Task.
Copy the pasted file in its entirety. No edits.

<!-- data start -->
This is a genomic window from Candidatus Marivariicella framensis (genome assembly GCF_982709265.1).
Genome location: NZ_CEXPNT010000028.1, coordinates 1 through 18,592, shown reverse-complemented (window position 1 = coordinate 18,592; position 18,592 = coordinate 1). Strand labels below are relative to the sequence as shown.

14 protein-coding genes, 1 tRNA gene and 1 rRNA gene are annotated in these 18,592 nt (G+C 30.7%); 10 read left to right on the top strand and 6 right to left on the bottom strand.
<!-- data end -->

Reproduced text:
This is a genomic window from Candidatus Marivariicella framensis (genome assembly GCF_982709265.1).
Genome location: NZ_CEXPNT010000028.1, coordinates 1 through 18,592, shown reverse-complemented (window position 1 = coordinate 18,592; position 18,592 = coordinate 1). Strand labels below are relative to the sequence as shown.

14 protein-coding genes, 1 tRNA gene and 1 rRNA gene are annotated in these 18,592 nt (G+C 30.7%); 10 read left to right on the top strand and 6 right to left on the bottom strand.